Macksville Clinic - 2/12 Cooper St, Macksville, NSW, 2447 - Nambucca Heads Clinic - 20 Liston St, Nambucca Heads, NSW, 2448

Frozen shoulder

A picture containing person, indoor, girl, clothing

Description automatically generated

What is a frozen shoulder?

Frozen shoulder is a condition where there is an inability to lift your arm up above your head or move your arm in different directions because of pain and stiffness. It has four phases:

  1. Pain – where it is unbearable and arm doesn’t feel comfortable in any position. Sleeping may be difficult.
  2. Stiffening – the covering around the shoulder may become stuck to the bone creating issues to move the shoulder due to pain and partially ‘freezing’ into place.
  3. Frozen – The point of the phases that the shoulder cannot move because of stiffness.
  4. Thawing – Where the shoulder is loosening therefore allowing the shoulder to move.

 The natural course of recovery for a frozen shoulder (if you do nothing), from initial pain to thawing and resolution of symptoms is 2–3 years.  

What causes frozen shoulder?

A frozen shoulder can be caused:

  • After a shoulder to an arm injury
  • By an injury-causing you to use a sling
  • After shoulder surgery, open-heart surgery, or breast cancer treatment
  • There may be no obvious cause

A frozen should is most common:

  • In the non-dominant arm
  • With women of menopausal age
  • With people who have diabetes, have had a stroke or have Parkinson’s disease.
  • With people who have a genetic history and is linked to Dupuytrens contracture.

How do I know if I have frozen shoulder?

You may have a frozen shoulder if you experience the follow (although symptoms may differ between men and women):

  • For women, trouble doing up a bra and for men, they may have trouble getting their wallet out of there back pocket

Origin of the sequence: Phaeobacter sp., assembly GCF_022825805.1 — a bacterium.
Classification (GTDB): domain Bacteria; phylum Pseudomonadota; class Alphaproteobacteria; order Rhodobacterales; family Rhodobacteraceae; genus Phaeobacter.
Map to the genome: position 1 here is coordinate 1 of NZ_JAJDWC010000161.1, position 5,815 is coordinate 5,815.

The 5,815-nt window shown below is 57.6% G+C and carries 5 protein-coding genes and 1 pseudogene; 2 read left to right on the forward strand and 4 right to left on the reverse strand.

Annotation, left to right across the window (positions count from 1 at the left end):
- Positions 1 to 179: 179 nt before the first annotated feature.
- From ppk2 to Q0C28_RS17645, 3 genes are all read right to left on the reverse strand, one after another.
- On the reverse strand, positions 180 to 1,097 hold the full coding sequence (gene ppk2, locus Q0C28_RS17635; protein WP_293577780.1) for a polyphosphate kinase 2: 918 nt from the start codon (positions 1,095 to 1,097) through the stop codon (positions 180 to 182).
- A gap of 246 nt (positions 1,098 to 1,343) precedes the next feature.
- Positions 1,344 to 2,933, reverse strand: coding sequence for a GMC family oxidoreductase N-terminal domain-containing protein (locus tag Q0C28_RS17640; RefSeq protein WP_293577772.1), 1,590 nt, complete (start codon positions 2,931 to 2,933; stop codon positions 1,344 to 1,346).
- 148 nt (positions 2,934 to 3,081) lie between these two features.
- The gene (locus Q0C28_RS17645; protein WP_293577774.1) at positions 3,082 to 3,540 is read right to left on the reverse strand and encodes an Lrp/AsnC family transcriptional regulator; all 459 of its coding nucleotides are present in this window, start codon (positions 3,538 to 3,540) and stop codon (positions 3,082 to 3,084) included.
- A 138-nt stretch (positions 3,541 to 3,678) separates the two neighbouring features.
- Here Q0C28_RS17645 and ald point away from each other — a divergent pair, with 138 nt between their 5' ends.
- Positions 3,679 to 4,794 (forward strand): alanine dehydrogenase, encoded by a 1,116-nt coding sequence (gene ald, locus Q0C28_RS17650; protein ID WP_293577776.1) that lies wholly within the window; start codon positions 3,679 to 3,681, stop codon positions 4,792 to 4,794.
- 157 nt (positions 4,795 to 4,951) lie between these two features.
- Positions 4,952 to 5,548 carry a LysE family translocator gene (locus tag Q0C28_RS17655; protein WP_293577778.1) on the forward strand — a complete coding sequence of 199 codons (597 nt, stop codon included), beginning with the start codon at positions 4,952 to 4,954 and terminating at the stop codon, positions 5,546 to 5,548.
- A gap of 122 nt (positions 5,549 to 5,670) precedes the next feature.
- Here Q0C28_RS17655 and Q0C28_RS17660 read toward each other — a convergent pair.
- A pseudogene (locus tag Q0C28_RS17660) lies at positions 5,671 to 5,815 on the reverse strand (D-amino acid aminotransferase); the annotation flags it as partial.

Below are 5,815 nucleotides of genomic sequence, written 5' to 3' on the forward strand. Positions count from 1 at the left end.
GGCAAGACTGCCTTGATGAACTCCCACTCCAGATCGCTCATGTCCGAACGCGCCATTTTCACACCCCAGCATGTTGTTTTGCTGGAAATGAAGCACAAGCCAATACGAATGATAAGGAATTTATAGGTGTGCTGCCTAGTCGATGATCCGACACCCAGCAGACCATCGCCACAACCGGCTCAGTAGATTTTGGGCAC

• You may experience pain when doing simple activities like the above. 0

A quick test that your physiotherapist will do is to ask you to tuck your elbows into your side with your forearms bent to 90o, and then ask you to take your forearms out from your side. That movement will be restricted on the painful side.

How can physiotherapy help with frozen shoulder?

Your physiotherapist can help you with a frozen should by:

  • Advice about how to support your arm for sleeping
  • Strategies to minimise your driving as this will make your symptoms worse
  • Forearm support on your office chair to decrease the gravitational loading of your arm.
  • Advising use of cold and heat packs to reduce pain
  • Suggesting the use of dry needling to help reduce pain
  • Taping may be advised to help minimise the shoulder pain and help you sleep.
  • Giving you exercises to complete that should be in the pain-free stage and do not provoke pain. You may be given at home exercises to complete.
  • Advising you to complete mobilisation, massage, trigger point therapy and dry needling by your physiotherapist is helpful in improving the mobility of your shoulder in the stiffness and thawing phases.

What can I do at home?

It is important that you follow the instructions of your physiotherapist. You should ensure your shoulder is always supported especially when sleeping. It is recommended that you minimise driving to ensure that you do not worsen your symptoms. It is important that you complete the exercises prescribed to you. ‘Crawling’ your hand up the wall with your fingers is helpful in the shower as the warm water may decrease muscle spasm and you can measure your progress using the tiles.

How long will my recovery be?

Frozen shoulder is one of the most painful musculoskeletal conditions where the pain may last up to 6 months. You must ensure you do as much as possible to reduce pain/symptoms which may mean taking time off work. The stiffness stage is not painful although can be frustrating not being able to move therefore restricting daily activities. It can take 2–3 years before your arm feels normal again.

If you would like to find out more please call us or book an appointment here.

Back to Physiotherapy for Your Shoulder

Reference: Australian Physiotherapy Association 2019, Your Body, viewed 19 November 2019, <>.